North Melbourne premiership player David King believes his former club’s on-field fortunes could get even worse before getting better, calling on the AFL world to recalibrate his expectations of senior coach David Noble.
The Kangaroos scored just 24 points in round eight on the way to a 78-point loss to Fremantle, which has them second-last on the ladder and just one win to show for the season.
Speaking on AFL 360, King emphasized once again the struggling club will remain so for at the very least the remainder of the year and likely longer and pointed out Noble’s position was not one that proved particularly sustainable long-term.
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“I think your starting point has got to be that rebuild coaches don’t survive. They don’t. I could name you two in the last 20 years—Alastair Clarkson and Ken Hinkley,” King said.
“The ones that have failed: (Mark) Neeld, (Brendon) Bolton, (Scott) Watters, (Terry) Wallace, (Alan) Richardson, (Guy) McKenna, (Brendon) McCartney, (Justin) Leppitsch – it’s designed for you to fail.
“You’re going to a team that’s come off the cliff and is going down and they are making a change because of that.
“So you’ve got four, five, six, seven years of pain – no one lives seven years of pain … the markers can’t be wins and losses.”
King used the rebuilds of Melbourne and Brisbane Lions as recent examples, with percentage slowly but surely rising before the wins and losses followed.
In both the Dees and the Lions’ scenarios, he noted, the coaches there at the start of the rebuild (Neeld and Leppitsch respectively) weren’t there when the side reaped the rewards of on-field success.
“The Kangaroos aren’t even there (at rock bottom) yet. We can abuse David Noble as much as we’d like – and I’m happy to critique the way they’re playing and who’s playing poorly – but Brisbane are the same thing,” he explained.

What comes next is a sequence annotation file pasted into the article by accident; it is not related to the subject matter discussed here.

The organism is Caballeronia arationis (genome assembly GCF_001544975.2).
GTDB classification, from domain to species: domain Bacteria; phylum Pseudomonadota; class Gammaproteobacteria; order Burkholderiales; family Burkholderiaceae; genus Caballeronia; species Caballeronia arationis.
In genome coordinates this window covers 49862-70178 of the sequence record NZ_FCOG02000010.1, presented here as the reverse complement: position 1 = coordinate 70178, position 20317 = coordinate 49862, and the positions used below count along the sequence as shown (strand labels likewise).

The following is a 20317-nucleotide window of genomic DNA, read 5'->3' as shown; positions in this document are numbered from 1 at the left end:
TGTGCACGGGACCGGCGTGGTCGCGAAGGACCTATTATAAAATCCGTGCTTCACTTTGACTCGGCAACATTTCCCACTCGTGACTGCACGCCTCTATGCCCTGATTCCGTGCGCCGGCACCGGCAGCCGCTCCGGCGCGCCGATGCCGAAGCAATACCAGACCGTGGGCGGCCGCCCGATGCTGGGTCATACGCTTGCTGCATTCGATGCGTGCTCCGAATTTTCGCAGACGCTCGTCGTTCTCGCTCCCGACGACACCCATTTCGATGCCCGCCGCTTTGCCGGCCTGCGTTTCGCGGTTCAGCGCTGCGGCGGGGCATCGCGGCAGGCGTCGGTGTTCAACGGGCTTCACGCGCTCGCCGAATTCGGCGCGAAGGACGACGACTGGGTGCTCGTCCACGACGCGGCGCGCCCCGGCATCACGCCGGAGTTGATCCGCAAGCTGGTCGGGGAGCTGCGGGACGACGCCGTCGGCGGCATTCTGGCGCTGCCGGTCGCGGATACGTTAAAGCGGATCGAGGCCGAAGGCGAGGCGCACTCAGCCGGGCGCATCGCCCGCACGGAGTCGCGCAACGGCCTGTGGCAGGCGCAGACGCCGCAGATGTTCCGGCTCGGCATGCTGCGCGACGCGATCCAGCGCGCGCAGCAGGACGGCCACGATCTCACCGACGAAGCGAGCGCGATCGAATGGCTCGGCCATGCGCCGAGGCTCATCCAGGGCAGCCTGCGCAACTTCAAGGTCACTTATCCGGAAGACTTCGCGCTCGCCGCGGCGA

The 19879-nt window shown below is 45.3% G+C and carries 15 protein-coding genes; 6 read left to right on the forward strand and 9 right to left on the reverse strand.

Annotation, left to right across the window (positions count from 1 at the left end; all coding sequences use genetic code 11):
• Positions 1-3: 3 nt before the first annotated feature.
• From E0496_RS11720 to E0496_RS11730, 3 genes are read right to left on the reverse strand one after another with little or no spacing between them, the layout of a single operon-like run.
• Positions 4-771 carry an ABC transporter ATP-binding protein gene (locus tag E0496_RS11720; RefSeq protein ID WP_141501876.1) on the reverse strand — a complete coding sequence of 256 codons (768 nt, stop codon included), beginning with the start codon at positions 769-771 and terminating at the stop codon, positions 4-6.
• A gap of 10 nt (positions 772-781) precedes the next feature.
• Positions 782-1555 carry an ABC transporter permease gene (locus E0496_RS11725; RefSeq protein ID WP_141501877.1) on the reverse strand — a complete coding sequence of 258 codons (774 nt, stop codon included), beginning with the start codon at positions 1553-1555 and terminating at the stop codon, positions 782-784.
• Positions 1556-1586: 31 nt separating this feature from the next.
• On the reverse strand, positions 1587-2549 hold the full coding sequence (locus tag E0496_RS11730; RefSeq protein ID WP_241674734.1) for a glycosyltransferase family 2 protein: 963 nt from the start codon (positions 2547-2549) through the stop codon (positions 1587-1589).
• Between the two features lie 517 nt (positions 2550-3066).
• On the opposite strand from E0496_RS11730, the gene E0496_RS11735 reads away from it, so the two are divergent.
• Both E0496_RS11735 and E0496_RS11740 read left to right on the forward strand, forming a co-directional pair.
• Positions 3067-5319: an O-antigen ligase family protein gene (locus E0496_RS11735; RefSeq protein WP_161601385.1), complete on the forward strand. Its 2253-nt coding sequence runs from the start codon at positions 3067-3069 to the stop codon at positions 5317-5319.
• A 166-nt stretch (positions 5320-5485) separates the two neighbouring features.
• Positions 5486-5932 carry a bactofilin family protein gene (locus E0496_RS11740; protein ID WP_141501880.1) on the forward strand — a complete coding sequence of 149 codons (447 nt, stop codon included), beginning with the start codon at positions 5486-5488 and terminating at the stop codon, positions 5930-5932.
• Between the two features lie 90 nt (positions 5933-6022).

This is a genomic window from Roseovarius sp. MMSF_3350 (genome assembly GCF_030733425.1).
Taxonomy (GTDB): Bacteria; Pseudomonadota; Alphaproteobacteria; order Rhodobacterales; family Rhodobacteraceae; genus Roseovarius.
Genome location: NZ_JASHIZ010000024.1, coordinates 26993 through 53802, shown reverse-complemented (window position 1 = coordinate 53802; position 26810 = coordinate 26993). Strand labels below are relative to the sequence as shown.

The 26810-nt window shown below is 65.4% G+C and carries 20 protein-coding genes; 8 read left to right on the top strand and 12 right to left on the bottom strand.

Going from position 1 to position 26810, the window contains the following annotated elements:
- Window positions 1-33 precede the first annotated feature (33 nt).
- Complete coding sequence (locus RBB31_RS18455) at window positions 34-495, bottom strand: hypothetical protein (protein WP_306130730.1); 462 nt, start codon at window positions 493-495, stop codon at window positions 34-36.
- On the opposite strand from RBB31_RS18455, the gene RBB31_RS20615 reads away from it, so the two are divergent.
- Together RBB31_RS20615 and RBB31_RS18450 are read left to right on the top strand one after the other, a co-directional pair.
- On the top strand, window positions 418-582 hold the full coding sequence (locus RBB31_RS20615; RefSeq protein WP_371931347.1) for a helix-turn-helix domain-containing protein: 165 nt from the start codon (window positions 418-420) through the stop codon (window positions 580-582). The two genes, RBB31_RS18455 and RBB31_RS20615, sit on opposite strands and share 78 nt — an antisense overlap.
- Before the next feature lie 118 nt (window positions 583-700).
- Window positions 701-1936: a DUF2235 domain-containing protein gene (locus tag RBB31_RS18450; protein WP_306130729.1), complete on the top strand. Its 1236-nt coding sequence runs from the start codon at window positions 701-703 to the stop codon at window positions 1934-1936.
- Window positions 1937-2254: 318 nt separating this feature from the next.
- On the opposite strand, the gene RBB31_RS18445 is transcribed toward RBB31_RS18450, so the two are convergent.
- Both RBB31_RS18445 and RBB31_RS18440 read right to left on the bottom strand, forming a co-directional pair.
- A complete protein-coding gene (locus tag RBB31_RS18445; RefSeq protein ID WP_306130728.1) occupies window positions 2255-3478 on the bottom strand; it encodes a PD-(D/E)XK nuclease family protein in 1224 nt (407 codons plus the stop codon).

“Leppitsch gets the flick halfway through 2016, he’s done three years of heavy lifting and in that three years, (Josh) Schache, (Eric) Hipwood, (Hugh) McCluggage, (Jarrod) Berry and then they go and get (Cam) Rayner, (Zac) Bailey and (Brandon) Starcevich the draft after Fagan takes over.
“Then you’re stacking your talent, then you actually have a chance to win.”
Noble has made headlines this week after it was revealed he apologised to players for the severity of a spray he delivered after the round three loss to the Lions by 108 points.
For King, it was not something that would have a lasting impact.
“In my opinion, going down is a calculated ability to get first round selections into your club – that is the only way you correct, via talent into your club,” he said.
“The strategy in two years has no impact.
“What the coach says after a game in round three of 2022 will have no impact on this group long-term, so the carryon for days is ridiculous.”
While King admitted “you can’t live with losing by 60 points every week”, he said those within the club would be under no illusions as to where they sit.
“Those that know sit back and say ‘fire your bullets, throw your darts, that’s fine, because you’re going to be throwing them for another two years.’,” King said.
“David Noble knows he might not survive this, but I don’t think that’s front of mind for him. Front of mind is being able to say like Justin Leppitsch should and like Mark Neeld should: ‘I was part of the start of that rebuild’.
“It didn’t work for them personally and I think you have to just accept that.”
The key non-negotiable, King said, was the retention of draft talent, with number one pick Jason Horne-Francis’ decision to put contract talks off until the end of the year a concerning one.
Horne-Francis and other top-end talent, King said, should be the priority for the club moving forward.
“They can’t lose the kid – you’d rather lose the coach than the number one pick,” he said.
“That can’t come to a head, he has to make the place work. Right now, there isn’t enough talent coming in the door to keep the wolves away.”